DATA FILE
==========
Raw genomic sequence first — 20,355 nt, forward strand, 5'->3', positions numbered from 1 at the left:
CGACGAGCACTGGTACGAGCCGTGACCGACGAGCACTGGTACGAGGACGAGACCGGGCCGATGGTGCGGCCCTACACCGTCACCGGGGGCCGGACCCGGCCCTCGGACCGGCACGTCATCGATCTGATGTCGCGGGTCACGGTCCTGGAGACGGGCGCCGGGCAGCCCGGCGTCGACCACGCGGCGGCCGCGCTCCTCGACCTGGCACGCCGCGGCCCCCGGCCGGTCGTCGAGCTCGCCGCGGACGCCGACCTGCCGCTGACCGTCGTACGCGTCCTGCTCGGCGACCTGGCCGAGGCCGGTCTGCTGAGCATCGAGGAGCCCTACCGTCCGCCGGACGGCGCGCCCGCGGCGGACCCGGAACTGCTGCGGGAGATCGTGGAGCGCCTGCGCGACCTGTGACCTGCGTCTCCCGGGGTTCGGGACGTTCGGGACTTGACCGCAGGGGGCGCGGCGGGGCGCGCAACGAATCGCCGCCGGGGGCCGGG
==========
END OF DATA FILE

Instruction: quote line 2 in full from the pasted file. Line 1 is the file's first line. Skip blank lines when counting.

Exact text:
CGACGAGCACTGGTACGAGCCGTGACCGACGAGCACTGGTACGAGGACGAGACCGGGCCGATGGTGCGGCCCTACACCGTCACCGGGGGCCGGACCCGGCCCTCGGACCGGCACGTCATCGATCTGATGTCGCGGGTCACGGTCCTGGAGACGGGCGCCGGGCAGCCCGGCGTCGACCACGCGGCGGCCGCGCTCCTCGACCTGGCACGCCGCGGCCCCCGGCCGGTCGTCGAGCTCGCCGCGGACGCCGACCTGCCGCTGACCGTCGTACGCGTCCTGCTCGGCGACCTGGCCGAGGCCGGTCTGCTGAGCATCGAGGAGCCCTACCGTCCGCCGGACGGCGCGCCCGCGGCGGACCCGGAACTGCTGCGGGAGATCGTGGAGCGCCTGCGCGACCTGTGACCTGCGTCTCCCGGGGTTCGGGACGTTCGGGACTTGACCGCAGGGGGCGCGGCGGGGCGCGCAACGAATCGCCGCCGGGGGCCGGG